Canberra’s main sewage treatment plant, Lower Molonglo Water Quality Control Centre (LMWQCC), has received a significant accolade from Engineers Australia with the presentation of the Historic Engineering Marker interpretive panel.

Being the main wastewater treatment facility for Canberra and the largest inland wastewater treatment facility in Australia, LMWQCC worksto ensure the city is provided with reliable sewerage services every day, and is able to release treated quality water back into the environment.  

The plant treats 80 to 90 million litres of sewage every day, or around 290 billion litres a year, to a quality that is often better than the river that its released into.

The treatment plant removes an average of one million litres of sludge, and creates 16 tonnes of ash a day. LMWQCC was built to service the needs of Canberra’s population, and could be extended to serve up to a million people.

The Engineer’s Australia’s Engineering Heritage Recognition Program has placed an interpretive panel at the entry of LMWQCC to show the treatment plant’s national engineering significance.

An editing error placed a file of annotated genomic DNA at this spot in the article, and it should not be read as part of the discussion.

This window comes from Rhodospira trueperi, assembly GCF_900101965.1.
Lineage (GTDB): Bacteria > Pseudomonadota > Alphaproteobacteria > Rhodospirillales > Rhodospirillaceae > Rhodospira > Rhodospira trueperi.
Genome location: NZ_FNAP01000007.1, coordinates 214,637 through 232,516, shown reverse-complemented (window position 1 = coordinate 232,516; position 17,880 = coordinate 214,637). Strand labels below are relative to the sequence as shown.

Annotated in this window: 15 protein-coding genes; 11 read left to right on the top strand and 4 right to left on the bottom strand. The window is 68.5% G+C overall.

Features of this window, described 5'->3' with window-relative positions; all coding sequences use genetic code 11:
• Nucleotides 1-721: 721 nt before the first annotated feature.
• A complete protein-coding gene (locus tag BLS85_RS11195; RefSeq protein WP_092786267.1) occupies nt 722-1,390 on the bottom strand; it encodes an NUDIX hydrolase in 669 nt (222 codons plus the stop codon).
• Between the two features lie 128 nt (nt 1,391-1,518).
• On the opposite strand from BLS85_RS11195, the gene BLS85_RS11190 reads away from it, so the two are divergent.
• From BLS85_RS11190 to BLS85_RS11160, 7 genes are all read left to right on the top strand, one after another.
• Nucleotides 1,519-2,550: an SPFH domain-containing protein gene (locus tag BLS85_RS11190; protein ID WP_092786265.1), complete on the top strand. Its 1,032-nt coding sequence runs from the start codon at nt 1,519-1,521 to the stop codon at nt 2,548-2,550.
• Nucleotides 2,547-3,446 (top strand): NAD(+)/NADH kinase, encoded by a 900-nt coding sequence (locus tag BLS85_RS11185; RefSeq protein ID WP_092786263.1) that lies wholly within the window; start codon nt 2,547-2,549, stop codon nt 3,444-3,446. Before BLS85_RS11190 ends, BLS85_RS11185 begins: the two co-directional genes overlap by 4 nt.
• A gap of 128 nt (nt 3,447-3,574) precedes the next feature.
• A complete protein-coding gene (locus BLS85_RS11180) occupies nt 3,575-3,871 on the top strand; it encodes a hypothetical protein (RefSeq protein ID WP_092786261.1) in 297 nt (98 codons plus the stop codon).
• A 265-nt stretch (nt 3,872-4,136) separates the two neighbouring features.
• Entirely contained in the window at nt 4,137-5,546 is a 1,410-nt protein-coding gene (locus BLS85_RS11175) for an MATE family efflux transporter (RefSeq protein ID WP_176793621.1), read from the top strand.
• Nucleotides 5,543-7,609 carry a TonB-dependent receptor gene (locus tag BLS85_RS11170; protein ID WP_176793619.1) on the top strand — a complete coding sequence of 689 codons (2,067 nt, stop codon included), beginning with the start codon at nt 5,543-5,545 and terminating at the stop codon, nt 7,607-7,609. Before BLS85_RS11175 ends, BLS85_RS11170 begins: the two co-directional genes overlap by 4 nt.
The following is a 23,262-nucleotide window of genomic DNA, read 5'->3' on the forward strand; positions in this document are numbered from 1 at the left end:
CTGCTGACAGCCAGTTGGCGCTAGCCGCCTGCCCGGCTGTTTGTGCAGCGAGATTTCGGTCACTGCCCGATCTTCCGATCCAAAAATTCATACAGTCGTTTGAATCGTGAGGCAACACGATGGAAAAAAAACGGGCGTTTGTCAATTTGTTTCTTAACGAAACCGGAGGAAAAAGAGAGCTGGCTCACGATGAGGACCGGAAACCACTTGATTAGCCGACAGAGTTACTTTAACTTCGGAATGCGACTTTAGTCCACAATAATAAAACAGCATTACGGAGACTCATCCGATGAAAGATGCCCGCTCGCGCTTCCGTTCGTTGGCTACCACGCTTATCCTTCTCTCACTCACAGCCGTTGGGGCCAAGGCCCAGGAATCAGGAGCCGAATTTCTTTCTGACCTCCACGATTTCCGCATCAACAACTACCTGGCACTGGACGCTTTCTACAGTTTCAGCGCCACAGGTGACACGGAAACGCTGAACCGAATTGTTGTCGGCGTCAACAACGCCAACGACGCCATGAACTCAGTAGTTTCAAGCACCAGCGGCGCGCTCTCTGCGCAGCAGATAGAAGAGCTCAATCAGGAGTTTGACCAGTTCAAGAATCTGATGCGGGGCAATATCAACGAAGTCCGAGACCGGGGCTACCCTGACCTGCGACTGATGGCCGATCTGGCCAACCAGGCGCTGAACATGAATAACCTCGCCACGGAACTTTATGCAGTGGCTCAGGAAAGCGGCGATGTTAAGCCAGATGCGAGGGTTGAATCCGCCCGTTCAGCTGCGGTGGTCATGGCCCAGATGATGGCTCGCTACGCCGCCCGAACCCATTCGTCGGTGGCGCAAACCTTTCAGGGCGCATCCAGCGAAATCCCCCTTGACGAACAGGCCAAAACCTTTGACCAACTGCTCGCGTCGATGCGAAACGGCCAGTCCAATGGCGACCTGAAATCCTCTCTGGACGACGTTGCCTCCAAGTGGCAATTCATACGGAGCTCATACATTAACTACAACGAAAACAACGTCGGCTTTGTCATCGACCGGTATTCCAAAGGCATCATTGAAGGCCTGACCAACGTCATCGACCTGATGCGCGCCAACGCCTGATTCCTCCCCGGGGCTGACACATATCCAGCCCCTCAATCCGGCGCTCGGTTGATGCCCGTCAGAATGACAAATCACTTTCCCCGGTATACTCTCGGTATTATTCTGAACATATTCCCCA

Engineers Australia established the Australian Historic Engineering Plaquing Program in 1984 to provide recognition to engineering works of historic or heritage significance and to the hard working engineers who created them.

Ray Hezkial, General Manager Project Delivery, Operations and Maintenance, said, “Icon Water is excited to be receiving such important recognition from Engineers Australia.”

“The Engineering Heritage Marker is the ultimate accolade of engineering heritage significance.

“The Lower Molonglo Water Quality Control Centre is unique in Australia for its treatment process and its standard of treatment as it discharges into an important river system.

“We would also like to give thanks to the operators who work hard to keep the treatment plant working 24 hours a day seven days a week to process Canberra’s wastewater.”

LMWQCC was planned in the late 1960s and built from 1974-1978 for almost $50 million.

To rebuild a similar plant today would cost around $600 million dollars.

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